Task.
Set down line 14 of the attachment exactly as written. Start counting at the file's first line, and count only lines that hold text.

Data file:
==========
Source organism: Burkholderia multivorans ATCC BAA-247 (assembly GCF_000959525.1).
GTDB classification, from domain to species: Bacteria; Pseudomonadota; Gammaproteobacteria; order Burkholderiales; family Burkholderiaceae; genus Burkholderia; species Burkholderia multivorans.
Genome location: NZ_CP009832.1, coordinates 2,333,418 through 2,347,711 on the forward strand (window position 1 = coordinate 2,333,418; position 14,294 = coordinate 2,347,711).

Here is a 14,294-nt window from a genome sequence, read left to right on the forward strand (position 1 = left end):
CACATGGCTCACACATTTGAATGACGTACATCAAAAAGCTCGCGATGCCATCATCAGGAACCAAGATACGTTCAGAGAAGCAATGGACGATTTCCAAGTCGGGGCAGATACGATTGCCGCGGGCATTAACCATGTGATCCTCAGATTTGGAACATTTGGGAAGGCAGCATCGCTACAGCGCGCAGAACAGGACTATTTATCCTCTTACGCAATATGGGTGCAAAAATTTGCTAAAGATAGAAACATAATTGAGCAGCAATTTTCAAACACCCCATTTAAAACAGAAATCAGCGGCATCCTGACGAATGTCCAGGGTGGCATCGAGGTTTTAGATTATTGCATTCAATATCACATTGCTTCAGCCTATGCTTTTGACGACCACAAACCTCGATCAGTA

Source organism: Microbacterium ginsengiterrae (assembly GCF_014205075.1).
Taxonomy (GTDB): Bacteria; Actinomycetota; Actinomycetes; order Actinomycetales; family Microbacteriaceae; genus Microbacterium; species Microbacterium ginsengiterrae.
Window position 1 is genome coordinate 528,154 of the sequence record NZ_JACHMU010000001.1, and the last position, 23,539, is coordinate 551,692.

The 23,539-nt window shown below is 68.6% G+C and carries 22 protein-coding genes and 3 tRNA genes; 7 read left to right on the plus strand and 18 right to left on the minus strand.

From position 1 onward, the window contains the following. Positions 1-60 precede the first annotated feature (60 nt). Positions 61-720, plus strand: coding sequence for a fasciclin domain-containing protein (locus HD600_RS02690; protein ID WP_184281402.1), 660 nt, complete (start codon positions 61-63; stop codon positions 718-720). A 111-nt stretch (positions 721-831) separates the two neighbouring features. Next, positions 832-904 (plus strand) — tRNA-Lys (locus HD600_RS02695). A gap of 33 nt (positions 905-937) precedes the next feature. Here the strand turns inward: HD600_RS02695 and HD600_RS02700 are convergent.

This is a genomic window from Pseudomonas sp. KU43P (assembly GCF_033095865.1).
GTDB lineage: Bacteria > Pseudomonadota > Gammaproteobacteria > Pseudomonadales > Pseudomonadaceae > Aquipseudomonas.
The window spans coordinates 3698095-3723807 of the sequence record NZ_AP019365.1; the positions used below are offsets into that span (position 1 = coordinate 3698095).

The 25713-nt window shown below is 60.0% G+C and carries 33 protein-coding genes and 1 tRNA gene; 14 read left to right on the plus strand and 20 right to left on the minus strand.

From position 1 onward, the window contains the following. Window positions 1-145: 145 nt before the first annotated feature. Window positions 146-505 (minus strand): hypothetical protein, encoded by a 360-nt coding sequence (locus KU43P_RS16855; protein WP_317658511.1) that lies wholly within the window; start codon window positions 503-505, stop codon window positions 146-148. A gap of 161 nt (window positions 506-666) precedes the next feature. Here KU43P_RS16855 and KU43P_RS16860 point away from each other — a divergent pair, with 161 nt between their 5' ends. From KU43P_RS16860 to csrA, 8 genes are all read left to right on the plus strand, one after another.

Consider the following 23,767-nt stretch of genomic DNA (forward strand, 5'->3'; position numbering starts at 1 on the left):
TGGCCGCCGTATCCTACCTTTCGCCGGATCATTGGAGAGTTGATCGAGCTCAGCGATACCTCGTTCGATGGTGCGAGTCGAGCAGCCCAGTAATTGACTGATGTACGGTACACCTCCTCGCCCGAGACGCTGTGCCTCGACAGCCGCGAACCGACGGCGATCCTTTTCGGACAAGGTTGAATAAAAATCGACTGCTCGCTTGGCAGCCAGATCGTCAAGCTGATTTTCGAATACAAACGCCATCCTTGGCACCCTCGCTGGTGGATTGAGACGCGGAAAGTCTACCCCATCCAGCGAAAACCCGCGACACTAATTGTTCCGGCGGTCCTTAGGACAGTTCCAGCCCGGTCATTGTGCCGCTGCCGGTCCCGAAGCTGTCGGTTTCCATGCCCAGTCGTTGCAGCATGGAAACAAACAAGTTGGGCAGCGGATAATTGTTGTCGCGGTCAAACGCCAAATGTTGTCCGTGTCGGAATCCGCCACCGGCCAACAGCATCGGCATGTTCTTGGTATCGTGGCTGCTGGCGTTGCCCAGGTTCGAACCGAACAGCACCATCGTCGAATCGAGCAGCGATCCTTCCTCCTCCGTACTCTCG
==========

The 25713-nt window shown below is 60.0% G+C and carries 33 protein-coding genes and 1 tRNA gene; 14 read left to right on the plus strand and 20 right to left on the minus strand.